Would you like a slice of FUD with your Java?

From time to time I've been accused of being too hard on Microsoft, with my constant harping on their FUD in various contexts (other people say I'm too easy on them, so I guess it all balances out). But I try to be an equal opportunity FUD-spotter. This morning it's James Gosling, the father of Java, who's on my mind. Gosling rcently claimed that Microsoft "has left open a security hole large enough to drive many, many large trucks through" in .NET. His further comments made it clear that he's referring to the ability to use C++ or C# to perform unsafe operations, such as pointer operations, with the proper syntax.

Here's the deal: in C# you can use the unsafe keyword to create managed, but unverifiable, code. That is, code which is still running inside the CLR, but that doesn't necessarily stick to the normal C# rules of type-safety. Java doesn't have a direct equivalent. So, essentially, C# gives you more power, and more risk, in this scenario.

Now, I know in our litigious society it's fashionable to run in circles and scream and shout about anything that could hurt the poor consumer. But calling the existence of unsafe code a gaping security hole is roughly equivalent to saying that my chainsaw should have come with a warning label reading "WARNING: This device presents an unacceptable security risk for many dwellings, because it can be used to cut holes in your walls through which burglars can gain access."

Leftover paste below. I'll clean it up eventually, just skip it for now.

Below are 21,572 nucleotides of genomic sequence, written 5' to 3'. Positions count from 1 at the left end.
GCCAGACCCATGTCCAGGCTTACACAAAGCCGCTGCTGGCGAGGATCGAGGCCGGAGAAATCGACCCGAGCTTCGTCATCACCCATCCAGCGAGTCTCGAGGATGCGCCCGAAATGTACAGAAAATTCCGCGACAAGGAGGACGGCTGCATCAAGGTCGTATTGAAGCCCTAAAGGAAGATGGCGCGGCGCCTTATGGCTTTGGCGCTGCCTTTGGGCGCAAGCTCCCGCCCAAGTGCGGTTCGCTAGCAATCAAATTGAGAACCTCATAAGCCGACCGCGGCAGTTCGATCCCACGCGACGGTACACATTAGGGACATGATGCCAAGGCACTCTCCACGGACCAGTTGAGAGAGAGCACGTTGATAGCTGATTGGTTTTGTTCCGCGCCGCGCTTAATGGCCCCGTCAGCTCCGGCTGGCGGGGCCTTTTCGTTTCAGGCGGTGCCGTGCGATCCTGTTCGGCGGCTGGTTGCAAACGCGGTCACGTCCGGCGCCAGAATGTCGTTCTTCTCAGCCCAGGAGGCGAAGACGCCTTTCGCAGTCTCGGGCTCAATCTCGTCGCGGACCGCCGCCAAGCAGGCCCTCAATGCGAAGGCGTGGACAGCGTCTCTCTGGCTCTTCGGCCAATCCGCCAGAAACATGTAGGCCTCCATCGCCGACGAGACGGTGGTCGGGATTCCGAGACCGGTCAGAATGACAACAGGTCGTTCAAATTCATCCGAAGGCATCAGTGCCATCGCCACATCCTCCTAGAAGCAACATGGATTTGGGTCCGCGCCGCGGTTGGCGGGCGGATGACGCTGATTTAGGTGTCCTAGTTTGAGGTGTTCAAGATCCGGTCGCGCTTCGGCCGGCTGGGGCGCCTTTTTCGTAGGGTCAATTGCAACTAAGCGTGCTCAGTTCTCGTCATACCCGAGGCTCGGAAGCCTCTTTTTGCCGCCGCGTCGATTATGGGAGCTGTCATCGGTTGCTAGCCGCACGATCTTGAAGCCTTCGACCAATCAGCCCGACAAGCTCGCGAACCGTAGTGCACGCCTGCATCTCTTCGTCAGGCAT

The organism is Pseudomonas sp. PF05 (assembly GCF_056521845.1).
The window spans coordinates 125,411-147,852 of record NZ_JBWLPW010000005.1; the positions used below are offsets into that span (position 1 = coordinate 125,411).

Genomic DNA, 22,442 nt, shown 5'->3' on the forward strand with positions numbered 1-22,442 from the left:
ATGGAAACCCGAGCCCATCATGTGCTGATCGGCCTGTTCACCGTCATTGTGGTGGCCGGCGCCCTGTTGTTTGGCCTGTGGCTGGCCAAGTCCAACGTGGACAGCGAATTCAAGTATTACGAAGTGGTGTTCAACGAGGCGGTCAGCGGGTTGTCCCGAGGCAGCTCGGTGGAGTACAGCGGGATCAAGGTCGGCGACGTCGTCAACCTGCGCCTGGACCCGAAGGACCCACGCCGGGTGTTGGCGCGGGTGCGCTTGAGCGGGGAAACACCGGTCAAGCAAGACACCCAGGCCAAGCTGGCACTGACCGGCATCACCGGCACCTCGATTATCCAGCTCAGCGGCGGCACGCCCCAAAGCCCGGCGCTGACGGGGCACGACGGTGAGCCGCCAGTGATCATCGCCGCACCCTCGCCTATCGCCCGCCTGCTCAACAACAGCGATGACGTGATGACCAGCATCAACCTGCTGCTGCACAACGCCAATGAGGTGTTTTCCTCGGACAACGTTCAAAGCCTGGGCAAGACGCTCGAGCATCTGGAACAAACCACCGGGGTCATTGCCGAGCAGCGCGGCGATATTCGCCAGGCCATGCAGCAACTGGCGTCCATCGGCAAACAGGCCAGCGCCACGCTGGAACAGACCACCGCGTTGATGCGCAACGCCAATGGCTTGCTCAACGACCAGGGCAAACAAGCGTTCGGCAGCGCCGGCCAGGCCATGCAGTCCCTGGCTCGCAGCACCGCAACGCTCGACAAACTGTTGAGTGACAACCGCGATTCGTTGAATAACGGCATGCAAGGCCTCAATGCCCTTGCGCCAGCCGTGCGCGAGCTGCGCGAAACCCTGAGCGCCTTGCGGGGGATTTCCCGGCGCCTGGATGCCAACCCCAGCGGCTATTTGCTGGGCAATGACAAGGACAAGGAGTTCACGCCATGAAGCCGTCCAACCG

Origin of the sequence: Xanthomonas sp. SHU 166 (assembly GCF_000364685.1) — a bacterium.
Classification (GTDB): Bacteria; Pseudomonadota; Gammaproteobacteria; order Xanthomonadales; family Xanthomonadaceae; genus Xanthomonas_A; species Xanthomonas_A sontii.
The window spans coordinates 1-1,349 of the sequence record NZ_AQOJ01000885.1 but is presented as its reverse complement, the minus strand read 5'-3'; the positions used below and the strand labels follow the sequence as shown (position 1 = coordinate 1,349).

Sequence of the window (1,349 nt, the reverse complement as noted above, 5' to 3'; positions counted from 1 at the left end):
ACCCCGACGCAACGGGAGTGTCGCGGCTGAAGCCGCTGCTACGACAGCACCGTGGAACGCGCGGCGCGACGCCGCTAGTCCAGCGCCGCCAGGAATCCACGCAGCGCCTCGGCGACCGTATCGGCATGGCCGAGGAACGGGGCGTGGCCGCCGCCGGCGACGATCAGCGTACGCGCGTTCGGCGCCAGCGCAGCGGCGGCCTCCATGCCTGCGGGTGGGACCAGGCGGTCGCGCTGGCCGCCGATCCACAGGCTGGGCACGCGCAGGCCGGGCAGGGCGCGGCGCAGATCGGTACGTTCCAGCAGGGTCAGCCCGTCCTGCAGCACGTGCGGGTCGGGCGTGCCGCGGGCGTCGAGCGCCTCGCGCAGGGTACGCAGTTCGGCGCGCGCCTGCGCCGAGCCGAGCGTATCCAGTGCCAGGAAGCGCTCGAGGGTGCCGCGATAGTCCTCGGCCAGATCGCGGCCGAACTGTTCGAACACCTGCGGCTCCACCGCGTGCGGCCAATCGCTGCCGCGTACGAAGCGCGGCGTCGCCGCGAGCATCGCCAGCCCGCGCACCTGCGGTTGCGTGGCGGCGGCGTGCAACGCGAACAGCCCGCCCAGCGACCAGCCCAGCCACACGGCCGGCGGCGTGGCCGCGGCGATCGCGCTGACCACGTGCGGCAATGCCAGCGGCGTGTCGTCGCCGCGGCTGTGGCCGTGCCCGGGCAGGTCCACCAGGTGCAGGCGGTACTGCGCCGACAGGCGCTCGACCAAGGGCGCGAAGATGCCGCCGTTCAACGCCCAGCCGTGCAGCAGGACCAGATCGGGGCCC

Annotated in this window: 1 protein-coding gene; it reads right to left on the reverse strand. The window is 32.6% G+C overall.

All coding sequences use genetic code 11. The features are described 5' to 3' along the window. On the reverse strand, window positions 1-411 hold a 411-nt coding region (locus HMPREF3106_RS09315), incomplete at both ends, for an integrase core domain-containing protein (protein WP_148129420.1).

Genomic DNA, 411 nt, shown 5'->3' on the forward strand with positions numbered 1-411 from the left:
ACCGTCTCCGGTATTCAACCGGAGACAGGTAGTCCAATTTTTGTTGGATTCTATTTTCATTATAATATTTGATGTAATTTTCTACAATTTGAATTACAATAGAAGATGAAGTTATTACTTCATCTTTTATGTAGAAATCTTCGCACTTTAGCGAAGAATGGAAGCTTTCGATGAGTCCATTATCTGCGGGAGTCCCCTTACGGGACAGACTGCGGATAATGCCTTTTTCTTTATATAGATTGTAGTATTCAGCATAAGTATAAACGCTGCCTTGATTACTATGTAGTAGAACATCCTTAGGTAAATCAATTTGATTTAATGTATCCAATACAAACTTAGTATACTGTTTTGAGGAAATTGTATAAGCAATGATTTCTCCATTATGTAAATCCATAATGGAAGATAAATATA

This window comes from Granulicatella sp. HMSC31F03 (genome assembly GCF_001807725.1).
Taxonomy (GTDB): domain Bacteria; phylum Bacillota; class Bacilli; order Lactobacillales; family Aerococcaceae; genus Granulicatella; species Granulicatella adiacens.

On the other hand, my chainsaw did come with an extensive manual full of operating procedures and warnings. And, sure enough, if you actually take the time to read the C# documentation, you'll find plenty of discussion of why unsafe code isn't part of the core of C#, when you might need it, and what happens when you use it (for instance, the CLR won't execute unsafe code in untrusted contexts; no running unsafe code directly from the Internet!). Unsafe code is a dangerous tool, to be sure, but it's just a tool.

Face it, no programming environment (except perhaps such educational toys as Logo) is free of all possible security issues. That's because as soon as you start handing out even moderately powerful features, developers find ways to use them that are wonderfully insecure. Java applications are just as vulnerable as .NET ones to canonicalization errors, SQL injection, reading untrusted data, and so on. As with an automobile, the most dangerous part is always the nut behind the wheel.

Personally, I don't find that flinging accusations back and forth between the Java and .NET worlds is really a productive things to do. It's nice that Sun and Microsoft are fierce competitors in this arena; it makes both languages evolve to better support the needs of developers. But there are plenty of developers out in the real world who use both, and the FUD gets tiresome when it pops up. Here's to the continued success of both Java and .NET - and to the continued security education of developers.

About the Author

Mike Gunderloy has been developing software for a quarter-century now, and writing about it for nearly as long. He walked away from a .NET development career in 2006 and has been a happy Rails user ever since. Mike blogs at A Fresh Cup.